Garvan Walshe was National and International Security Policy Adviser to the Conservative Party until 2008

We look back at moments, like the failed coup of 1981 in Spain, or De Gaulle facing down the Committee of Public Safety declared in Algiers in 1958, when democracies establish themselves, and consider them inevitable. Less exhilarating than revolutions, they mark an electorate’s political maturity. Sunday’s election in Turkey looks like such a moment.

Democratic government quite obviously involves more than elections, even free and fair elections. It takes root when the premier understands – or is forced by his people to understand – that his job is to secure the constitution even at the expense of his own future, not secure his future at the expense of the constitution.

Recep Tayyip Erdogan had been planning a constitutional coup. He wanted to impose upon Turkey a strong executive presidency, in a country that, unlike France, lacks the institutions to check its power. But his putsch was defeated, not by an army counter-coup but by the infintely more legitimate votes of the people.

Erdogan is not of course entirely without power. His AK is by some distance Turkey’s largest party. As delicious as it would be to imagine him being forced to appoint a coalition government of his opponents, the smart money is on the AK attempting a minority administration, or even a coalition with the MHP, a party usually described these days as “nationalists.”

He was denied his majority by the HDP, once known as the paramilitary wing of the PKK terrorist organisation, now a Kurdish party that has begun to win support from liberal elements of Turkish society (some of whom voted tactically to ensure the HDP passed Turkey’s absurd 10 per cent electoral threshold). The parliament’s composition has changed radically: as well as more Kurds, there have also been more women, Christians and Yezidis elected, and Turkey’s first openly gay MP.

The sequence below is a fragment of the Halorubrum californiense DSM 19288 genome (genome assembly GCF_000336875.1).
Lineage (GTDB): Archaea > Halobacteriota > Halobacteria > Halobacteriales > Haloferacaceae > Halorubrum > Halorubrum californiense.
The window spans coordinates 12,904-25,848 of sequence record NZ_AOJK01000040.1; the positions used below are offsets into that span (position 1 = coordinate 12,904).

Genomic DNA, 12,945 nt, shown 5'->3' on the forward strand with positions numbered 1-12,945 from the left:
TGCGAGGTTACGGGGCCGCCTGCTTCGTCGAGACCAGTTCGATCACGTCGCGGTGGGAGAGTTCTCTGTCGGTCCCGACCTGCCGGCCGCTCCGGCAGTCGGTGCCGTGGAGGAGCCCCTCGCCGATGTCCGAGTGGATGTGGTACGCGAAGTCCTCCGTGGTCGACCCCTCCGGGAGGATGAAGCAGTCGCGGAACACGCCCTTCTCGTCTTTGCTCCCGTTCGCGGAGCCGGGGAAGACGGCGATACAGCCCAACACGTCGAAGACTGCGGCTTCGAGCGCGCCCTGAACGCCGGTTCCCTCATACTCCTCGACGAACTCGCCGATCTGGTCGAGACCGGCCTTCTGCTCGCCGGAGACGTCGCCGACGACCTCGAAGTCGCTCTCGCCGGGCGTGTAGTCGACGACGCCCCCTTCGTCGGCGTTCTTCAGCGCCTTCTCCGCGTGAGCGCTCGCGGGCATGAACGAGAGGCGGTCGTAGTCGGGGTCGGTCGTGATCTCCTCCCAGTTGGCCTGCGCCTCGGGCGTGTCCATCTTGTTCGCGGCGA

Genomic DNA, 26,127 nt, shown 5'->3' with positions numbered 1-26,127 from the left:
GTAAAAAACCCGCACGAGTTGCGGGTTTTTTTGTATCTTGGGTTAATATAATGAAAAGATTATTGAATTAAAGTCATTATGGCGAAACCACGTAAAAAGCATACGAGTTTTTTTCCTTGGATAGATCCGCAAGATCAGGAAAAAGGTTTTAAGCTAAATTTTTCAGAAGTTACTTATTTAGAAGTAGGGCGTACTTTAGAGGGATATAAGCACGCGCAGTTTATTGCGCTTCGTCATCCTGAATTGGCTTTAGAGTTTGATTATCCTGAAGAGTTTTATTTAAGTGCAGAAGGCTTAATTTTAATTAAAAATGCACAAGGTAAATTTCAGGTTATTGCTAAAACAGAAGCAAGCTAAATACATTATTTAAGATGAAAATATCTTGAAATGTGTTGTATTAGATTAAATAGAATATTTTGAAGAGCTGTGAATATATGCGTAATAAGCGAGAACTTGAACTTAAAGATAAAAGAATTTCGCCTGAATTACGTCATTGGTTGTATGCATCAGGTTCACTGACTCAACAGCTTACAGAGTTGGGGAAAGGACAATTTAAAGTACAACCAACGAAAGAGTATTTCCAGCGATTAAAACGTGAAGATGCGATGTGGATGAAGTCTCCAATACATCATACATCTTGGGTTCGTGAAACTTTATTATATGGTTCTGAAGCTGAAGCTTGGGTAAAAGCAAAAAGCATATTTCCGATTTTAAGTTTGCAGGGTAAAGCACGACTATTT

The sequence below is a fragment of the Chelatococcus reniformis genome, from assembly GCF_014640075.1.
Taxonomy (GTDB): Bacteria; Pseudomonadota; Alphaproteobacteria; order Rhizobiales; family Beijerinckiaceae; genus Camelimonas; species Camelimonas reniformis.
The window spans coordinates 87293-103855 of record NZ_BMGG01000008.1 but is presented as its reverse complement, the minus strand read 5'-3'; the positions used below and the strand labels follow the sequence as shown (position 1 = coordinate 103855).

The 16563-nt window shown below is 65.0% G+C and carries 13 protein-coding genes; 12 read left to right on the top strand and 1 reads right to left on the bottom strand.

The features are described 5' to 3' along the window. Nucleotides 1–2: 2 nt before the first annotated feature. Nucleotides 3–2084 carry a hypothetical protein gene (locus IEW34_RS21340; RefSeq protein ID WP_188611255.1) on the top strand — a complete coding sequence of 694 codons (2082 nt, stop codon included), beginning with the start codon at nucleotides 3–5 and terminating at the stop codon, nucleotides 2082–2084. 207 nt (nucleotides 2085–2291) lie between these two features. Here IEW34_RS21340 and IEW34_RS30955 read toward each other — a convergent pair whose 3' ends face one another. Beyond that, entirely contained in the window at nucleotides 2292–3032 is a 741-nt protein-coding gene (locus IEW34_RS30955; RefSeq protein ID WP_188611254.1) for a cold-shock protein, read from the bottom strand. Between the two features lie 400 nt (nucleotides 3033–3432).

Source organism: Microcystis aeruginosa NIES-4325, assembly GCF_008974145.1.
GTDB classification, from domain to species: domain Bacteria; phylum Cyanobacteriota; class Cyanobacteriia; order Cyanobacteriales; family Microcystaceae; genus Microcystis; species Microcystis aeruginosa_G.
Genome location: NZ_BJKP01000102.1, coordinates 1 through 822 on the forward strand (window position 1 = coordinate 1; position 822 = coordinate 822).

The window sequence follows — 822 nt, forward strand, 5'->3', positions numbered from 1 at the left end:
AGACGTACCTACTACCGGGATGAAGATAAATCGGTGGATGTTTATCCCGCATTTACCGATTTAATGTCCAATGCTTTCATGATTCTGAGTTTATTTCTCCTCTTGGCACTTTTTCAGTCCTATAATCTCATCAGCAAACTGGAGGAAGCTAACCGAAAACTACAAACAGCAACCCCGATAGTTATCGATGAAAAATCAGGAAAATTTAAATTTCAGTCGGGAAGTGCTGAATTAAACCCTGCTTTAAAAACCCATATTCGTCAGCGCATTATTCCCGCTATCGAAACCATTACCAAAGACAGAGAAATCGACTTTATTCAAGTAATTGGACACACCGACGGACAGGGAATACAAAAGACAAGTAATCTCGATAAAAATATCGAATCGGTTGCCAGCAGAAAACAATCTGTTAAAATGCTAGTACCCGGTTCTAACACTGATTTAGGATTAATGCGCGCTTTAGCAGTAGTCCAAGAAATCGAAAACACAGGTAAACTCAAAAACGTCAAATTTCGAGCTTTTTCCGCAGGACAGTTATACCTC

High living and corruption (his 1100-room presidential palace has been accused of housing a golden loo) will now haunt the President as he rattles around is enormous home, his own son being the most prominent target of an investigation Erdogan managed to stymie last year. It is quite possible that the mysterious “Ergenkron” case – ostensibly a mind-bogglingly elaborate conspiracy in which tens of senior military officers opposed to the AK just happened to be implicated – will now be unpicked.

The ten years of AK government did not entirely lack virtue. Illiberal pro-secularist legislation has been scrapped; the military has been subordinated to civil authority, and, most important, the economy made enormous strides thanks to political stability. But power, as it almost always does, went to this “authoritarian moderniser’s” head, and he and his circle began to enjoy the spoils of power, at some distance from the pious lower middle classes they originally represented.

What will happen to the man who would be Sultan? He will, I suppose, stay in that residence, large enough for a Central Asian despot but curiously undistinguished in its architecture. Will he manage somehow, however unconstitutionally, to transact government business or will we find him a few years hence roaming its corridors, long-since denuded of guards in sparkling Ottoman-era armour, on the hunt for the golden loo that infernal Kurd had accused him of installing? Would he come to believe he had actually installed that precious-metal WC, though having checked 319 bathrooms, he had been unable to locate it? What future would there be for those young men who lent such an air of grandeur to proceedings in their fine seventeenth century hats? And will he fear his enemies: the policemen he had taken off his son’s tail, the followers of Fetullah Gülen, the military men stitched up by Ergenkron, that “interest rate lobby” (will he still look back in satisfaction at that anti-semitic dog whistle?) and his internal rivals within the AK party, Abdullah Gul?

Erdogan’s pomp is over. Turkey’s chance to embed democracy has come.